When the Cochin pipeline stopped delivering propane into the U.S., Minnesota-based Alliance Midstream established a new rail-supplied facility.
by Bill Holmes
April 28, 2016

Lending A Hand

An important piece of equipment in the propane-railcar unloading process is the compressors that are used to remove the propane from the tankers and transfer it into the storage tanks.

"We've got four compressors total, which are good for unloading two railcars at a time," McClelland said. "What they're doing is hooking up the railcars, using the compressors to unload the liquid and perform vapor recovery. The terminal runs all the time, and with those compressors they can turn their 1.5 million gallons of storage, fill it and pump it out, all in 24 hours. They can offload 16 cars in only six or seven hours."

Image 2. Running the day-to-day operations at the Alliance Midstream terminal includes providing transloading and logistical support, along with rail and truck services.Image 2. Running the day-to-day operations at the Alliance Midstream terminal includes providing transloading and logistical support, along with rail and truck services.

The compressors, which feature 30-horsepower motors and a mounting configuration that includes pressure gauges, a structural steel base and welded or flanged piping, are ideal for the Alliance terminal's needs because they provide single-stage, oil-free operation and have been designed specifically for propane transfer and vapor recovery with flow rates up to 125 standard cubic feet per minute (212 cubic meters per hour, 935 gallons per minute).

Design features of the compressors include high-efficiency valves, ductile-iron pistons, self-adjusting piston-rod seals, head and cylinders sealed with O-rings, heavy-duty crankshaft, pressure-lubricated bearing, pressure-assisted piston rings and wear-resistant crosshead assemblies. They also feature American Society of Mechanical Engineers liquid traps, which have a mechanical float to protect the compressor by preventing liquid from entering.

Image 3. The compressors are ideal for the Alliance terminal's needs because they feature single-stage, oil-free operation and have been designed specifically for propane transfer and vapor recovery.Image 3. The compressors are ideal for the Alliance terminal's needs because they feature single-stage, oil-free operation and have been designed specifically for propane transfer and vapor recovery.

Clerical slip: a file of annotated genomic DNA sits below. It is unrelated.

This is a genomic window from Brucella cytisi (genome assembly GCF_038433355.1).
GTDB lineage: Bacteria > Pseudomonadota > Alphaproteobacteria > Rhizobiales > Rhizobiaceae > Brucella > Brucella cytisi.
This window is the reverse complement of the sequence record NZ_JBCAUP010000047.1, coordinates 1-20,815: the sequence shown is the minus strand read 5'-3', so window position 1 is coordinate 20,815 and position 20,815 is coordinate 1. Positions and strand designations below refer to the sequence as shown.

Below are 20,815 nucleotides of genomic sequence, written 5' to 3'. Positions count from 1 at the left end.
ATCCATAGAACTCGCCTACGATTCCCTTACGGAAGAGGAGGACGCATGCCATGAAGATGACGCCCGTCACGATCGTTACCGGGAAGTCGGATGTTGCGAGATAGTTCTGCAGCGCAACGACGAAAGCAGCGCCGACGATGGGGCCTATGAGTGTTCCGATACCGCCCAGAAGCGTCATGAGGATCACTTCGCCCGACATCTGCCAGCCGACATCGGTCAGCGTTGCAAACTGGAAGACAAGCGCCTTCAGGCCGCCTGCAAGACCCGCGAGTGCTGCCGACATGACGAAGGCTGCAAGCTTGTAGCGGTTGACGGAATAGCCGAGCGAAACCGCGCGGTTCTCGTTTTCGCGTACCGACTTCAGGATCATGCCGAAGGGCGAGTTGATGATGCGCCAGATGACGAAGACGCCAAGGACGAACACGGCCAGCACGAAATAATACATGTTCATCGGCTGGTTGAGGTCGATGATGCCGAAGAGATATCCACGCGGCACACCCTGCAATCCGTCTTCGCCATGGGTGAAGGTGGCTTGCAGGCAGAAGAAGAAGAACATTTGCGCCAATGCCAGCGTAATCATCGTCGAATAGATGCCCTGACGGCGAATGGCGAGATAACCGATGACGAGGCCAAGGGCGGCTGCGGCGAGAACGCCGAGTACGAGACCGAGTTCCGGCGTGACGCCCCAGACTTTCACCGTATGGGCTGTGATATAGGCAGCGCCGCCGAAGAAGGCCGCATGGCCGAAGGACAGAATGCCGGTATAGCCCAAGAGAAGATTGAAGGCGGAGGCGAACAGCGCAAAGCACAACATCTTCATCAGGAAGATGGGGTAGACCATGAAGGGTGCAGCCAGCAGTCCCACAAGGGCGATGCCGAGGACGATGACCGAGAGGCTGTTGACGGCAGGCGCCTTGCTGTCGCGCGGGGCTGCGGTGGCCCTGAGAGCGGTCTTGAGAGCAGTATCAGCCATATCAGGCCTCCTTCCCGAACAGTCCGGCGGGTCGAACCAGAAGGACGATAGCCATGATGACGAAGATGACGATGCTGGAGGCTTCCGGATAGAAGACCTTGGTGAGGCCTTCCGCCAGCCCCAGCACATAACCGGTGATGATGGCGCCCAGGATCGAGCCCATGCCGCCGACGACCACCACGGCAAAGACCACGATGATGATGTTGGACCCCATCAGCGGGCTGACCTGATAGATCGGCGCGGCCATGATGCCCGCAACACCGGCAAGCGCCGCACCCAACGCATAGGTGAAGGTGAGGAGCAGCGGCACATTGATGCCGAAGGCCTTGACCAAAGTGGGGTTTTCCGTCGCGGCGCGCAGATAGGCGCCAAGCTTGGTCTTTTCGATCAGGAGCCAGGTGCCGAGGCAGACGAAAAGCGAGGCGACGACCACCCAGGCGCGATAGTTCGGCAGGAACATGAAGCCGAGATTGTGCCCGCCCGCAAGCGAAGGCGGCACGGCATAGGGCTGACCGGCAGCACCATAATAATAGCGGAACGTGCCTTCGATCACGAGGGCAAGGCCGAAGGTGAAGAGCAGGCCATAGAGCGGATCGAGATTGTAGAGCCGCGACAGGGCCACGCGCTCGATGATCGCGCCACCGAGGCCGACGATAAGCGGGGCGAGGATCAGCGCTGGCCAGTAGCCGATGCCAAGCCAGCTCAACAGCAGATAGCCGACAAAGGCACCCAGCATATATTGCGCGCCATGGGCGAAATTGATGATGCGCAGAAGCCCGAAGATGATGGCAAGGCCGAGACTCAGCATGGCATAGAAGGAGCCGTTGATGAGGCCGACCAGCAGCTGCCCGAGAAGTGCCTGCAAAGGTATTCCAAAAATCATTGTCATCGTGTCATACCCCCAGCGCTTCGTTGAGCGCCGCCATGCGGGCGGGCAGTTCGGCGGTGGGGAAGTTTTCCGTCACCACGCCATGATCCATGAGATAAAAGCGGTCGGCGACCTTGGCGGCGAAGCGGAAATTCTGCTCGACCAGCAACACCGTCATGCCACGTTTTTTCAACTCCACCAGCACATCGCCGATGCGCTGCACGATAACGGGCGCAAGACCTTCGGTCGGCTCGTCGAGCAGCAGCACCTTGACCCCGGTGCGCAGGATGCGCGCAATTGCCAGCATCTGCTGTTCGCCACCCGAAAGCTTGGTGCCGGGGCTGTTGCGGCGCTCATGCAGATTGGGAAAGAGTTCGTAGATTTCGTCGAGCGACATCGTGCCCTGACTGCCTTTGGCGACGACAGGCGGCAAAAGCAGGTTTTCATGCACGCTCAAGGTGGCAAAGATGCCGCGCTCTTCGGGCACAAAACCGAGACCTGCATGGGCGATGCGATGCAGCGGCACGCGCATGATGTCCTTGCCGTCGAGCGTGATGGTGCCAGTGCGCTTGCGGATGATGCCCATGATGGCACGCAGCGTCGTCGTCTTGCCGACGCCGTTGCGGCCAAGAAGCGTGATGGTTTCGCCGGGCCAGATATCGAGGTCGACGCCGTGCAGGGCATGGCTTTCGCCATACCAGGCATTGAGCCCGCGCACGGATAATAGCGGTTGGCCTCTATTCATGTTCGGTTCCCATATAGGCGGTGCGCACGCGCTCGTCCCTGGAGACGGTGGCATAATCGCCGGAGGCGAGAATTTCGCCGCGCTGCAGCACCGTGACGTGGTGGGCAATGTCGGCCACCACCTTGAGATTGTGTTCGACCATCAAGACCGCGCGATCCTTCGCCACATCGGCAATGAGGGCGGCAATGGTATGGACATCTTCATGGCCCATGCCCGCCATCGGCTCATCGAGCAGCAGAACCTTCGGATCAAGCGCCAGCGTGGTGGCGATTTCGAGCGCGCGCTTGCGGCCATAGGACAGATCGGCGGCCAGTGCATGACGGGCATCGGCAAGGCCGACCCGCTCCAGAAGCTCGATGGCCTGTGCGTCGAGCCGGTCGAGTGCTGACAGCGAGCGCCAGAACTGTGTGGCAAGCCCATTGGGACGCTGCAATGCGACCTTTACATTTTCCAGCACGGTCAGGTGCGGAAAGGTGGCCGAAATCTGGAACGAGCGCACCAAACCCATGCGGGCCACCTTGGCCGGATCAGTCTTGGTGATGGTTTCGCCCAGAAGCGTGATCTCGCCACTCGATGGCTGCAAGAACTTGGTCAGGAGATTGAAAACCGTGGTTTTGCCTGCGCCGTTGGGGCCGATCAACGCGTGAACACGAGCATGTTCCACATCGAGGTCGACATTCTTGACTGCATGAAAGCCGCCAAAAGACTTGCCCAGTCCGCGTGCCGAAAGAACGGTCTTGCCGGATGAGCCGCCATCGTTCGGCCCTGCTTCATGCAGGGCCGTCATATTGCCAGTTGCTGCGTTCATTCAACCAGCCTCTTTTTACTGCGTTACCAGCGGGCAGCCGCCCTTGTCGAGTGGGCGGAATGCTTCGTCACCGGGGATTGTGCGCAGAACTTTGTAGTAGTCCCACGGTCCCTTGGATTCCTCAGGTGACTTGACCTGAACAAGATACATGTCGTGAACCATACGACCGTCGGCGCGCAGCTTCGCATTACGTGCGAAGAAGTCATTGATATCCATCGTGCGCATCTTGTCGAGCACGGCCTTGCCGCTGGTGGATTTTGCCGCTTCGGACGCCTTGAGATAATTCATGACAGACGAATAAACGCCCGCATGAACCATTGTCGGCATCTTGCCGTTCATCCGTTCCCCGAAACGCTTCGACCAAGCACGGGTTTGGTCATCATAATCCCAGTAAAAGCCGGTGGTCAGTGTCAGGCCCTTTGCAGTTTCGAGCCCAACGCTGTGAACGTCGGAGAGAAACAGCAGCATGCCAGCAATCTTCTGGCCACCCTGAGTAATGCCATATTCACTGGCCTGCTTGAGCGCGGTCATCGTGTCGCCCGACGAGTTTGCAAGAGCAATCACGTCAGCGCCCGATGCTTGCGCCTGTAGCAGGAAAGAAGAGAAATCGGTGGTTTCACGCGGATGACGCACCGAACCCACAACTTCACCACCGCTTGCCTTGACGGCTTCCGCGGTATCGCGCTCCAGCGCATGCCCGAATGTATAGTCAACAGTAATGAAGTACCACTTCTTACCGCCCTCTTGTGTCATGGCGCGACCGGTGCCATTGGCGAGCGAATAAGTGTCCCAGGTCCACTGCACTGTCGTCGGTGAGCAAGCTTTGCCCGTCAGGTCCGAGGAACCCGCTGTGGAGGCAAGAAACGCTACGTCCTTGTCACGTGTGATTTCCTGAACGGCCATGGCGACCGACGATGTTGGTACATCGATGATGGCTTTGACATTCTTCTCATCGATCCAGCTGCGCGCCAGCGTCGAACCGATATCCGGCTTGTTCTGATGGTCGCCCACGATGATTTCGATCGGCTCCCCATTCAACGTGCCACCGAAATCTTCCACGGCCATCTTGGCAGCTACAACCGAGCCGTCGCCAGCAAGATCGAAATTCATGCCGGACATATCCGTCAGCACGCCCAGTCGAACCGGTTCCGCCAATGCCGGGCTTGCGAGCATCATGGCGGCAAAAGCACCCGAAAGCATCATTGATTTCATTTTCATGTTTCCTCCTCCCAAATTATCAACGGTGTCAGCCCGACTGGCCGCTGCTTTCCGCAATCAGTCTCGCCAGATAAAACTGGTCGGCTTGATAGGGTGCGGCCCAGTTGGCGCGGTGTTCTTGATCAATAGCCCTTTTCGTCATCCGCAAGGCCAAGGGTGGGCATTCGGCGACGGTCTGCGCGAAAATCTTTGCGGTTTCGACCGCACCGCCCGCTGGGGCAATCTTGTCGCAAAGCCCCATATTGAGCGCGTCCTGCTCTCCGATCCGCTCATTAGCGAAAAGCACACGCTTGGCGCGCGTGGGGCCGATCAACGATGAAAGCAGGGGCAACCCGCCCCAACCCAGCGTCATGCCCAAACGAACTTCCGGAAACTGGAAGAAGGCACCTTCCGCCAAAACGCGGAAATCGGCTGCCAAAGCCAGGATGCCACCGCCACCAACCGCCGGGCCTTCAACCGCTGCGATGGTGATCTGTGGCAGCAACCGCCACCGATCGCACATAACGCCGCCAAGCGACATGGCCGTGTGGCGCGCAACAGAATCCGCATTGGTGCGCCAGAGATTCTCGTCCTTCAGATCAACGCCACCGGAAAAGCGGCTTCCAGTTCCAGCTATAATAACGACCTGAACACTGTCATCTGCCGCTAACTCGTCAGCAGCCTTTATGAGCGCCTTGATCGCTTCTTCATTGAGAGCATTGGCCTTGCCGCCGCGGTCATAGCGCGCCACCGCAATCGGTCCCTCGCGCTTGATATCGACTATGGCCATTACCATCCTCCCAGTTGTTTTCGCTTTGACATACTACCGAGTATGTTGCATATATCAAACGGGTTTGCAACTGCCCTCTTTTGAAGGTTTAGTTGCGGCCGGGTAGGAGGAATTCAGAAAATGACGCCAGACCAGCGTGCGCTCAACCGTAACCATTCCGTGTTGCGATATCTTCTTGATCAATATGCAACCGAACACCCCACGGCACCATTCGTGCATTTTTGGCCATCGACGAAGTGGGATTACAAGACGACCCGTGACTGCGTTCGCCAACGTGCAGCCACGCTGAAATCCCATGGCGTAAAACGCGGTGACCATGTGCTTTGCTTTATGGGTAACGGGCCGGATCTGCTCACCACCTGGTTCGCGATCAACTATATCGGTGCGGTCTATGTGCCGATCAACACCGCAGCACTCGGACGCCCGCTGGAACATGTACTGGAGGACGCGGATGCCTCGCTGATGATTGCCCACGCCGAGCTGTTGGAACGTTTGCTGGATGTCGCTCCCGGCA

"Our compressors have to be operating in all weather conditions at all times and be fail-safe with no problems. If we're shut down, we've got a line of trucks that are waiting, and that just can't happen," said Johnson, who likes that the products are American-made. "I'm very pleased with the product. They're very quiet, they run amazingly; we haven't had any problems. I like them because I push the button—it's almost like the commercial, 'Set it and forget it.' That's what it reminds me of. You push the button, and it's going to work all day—no problem."
With the compressors playing a prominent role, the operation has been so successful already that Alliance has purchased additional land around the 17-acre facility with an eye toward eventually adding more track to handle more railcars and building additional storage tanks. Any unloading rack or storage additions would also increase the need for compressors.

There's no question that the propane-supply market in Minnesota was knocked for a loop in 2012 when Kinder Morgan announced that the Cochin pipeline would no longer be used to deliver propane. But great change can bring with it great opportunity. Alliance Midstream recognized this and immediately responded by finding a solution to what could have been an overwhelming challenge.

The solution—converting the Benson propane terminal into a rail-supplied facility—was a smart move, but the plan could only work if all of the facility's components were operating to their full effectiveness and reliability. That includes the compressors that must operate on a 24/7 basis.

"This is the largest propane facility in three states, so everything needs to be state-of-the-art," Johnson said. "To operate at the level that we are going to operate at, we need top-of-the-line equipment, and they spared no expense when they bought those compressors. There's no way they're going to let us down."

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